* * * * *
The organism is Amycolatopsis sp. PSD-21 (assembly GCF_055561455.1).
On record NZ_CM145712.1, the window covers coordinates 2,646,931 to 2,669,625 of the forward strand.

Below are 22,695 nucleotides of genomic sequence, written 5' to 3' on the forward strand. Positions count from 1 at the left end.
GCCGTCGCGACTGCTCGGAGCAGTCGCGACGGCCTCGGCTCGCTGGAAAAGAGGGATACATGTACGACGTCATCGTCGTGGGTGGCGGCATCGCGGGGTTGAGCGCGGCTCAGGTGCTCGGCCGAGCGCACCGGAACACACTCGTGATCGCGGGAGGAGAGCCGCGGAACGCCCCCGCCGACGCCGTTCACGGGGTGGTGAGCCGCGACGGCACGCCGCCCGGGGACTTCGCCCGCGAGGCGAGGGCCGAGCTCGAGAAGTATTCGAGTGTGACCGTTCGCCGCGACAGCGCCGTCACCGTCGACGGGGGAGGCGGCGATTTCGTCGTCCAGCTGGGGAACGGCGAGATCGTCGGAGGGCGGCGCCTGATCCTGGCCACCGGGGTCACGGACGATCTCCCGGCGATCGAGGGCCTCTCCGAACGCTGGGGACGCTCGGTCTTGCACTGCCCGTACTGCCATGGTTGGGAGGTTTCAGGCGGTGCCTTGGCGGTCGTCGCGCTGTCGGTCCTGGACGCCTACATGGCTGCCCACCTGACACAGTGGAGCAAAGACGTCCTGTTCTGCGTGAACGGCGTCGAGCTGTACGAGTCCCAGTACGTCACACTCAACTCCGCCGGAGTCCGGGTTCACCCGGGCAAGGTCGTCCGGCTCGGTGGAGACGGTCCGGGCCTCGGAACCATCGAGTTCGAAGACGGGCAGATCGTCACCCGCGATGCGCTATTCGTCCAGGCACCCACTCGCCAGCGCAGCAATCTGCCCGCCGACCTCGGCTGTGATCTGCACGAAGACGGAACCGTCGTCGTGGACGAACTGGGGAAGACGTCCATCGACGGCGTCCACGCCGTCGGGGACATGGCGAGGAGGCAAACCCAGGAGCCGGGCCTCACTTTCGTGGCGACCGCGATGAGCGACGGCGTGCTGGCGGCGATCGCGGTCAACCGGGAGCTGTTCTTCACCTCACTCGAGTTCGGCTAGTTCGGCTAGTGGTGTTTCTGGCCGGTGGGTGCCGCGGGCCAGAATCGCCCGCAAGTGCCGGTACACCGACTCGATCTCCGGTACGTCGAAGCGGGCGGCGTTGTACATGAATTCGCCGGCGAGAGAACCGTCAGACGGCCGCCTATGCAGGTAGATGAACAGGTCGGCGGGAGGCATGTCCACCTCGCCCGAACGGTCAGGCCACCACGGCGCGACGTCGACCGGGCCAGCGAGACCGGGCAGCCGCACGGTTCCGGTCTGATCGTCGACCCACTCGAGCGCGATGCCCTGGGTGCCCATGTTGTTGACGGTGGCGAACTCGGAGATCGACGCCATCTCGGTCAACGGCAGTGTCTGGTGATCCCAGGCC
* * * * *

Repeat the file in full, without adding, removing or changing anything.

The organism is Amycolatopsis sp. PSD-21 (assembly GCF_055561455.1).
On record NZ_CM145712.1, the window covers coordinates 2,646,931 to 2,669,625 of the forward strand.

Below are 22,695 nucleotides of genomic sequence, written 5' to 3' on the forward strand. Positions count from 1 at the left end.
GCCGTCGCGACTGCTCGGAGCAGTCGCGACGGCCTCGGCTCGCTGGAAAAGAGGGATACATGTACGACGTCATCGTCGTGGGTGGCGGCATCGCGGGGTTGAGCGCGGCTCAGGTGCTCGGCCGAGCGCACCGGAACACACTCGTGATCGCGGGAGGAGAGCCGCGGAACGCCCCCGCCGACGCCGTTCACGGGGTGGTGAGCCGCGACGGCACGCCGCCCGGGGACTTCGCCCGCGAGGCGAGGGCCGAGCTCGAGAAGTATTCGAGTGTGACCGTTCGCCGCGACAGCGCCGTCACCGTCGACGGGGGAGGCGGCGATTTCGTCGTCCAGCTGGGGAACGGCGAGATCGTCGGAGGGCGGCGCCTGATCCTGGCCACCGGGGTCACGGACGATCTCCCGGCGATCGAGGGCCTCTCCGAACGCTGGGGACGCTCGGTCTTGCACTGCCCGTACTGCCATGGTTGGGAGGTTTCAGGCGGTGCCTTGGCGGTCGTCGCGCTGTCGGTCCTGGACGCCTACATGGCTGCCCACCTGACACAGTGGAGCAAAGACGTCCTGTTCTGCGTGAACGGCGTCGAGCTGTACGAGTCCCAGTACGTCACACTCAACTCCGCCGGAGTCCGGGTTCACCCGGGCAAGGTCGTCCGGCTCGGTGGAGACGGTCCGGGCCTCGGAACCATCGAGTTCGAAGACGGGCAGATCGTCACCCGCGATGCGCTATTCGTCCAGGCACCCACTCGCCAGCGCAGCAATCTGCCCGCCGACCTCGGCTGTGATCTGCACGAAGACGGAACCGTCGTCGTGGACGAACTGGGGAAGACGTCCATCGACGGCGTCCACGCCGTCGGGGACATGGCGAGGAGGCAAACCCAGGAGCCGGGCCTCACTTTCGTGGCGACCGCGATGAGCGACGGCGTGCTGGCGGCGATCGCGGTCAACCGGGAGCTGTTCTTCACCTCACTCGAGTTCGGCTAGTTCGGCTAGTGGTGTTTCTGGCCGGTGGGTGCCGCGGGCCAGAATCGCCCGCAAGTGCCGGTACACCGACTCGATCTCCGGTACGTCGAAGCGGGCGGCGTTGTACATGAATTCGCCGGCGAGAGAACCGTCAGACGGCCGCCTATGCAGGTAGATGAACAGGTCGGCGGGAGGCATGTCCACCTCGCCCGAACGGTCAGGCCACCACGGCGCGACGTCGACCGGGCCAGCGAGACCGGGCAGCCGCACGGTTCCGGTCTGATCGTCGACCCACTCGAGCGCGATGCCCTGGGTGCCCATGTTGTTGACGGTGGCGAACTCGGAGATCGACGCCATCTCGGTCAACGGCAGTGTCTGGTGATCCCAGGCC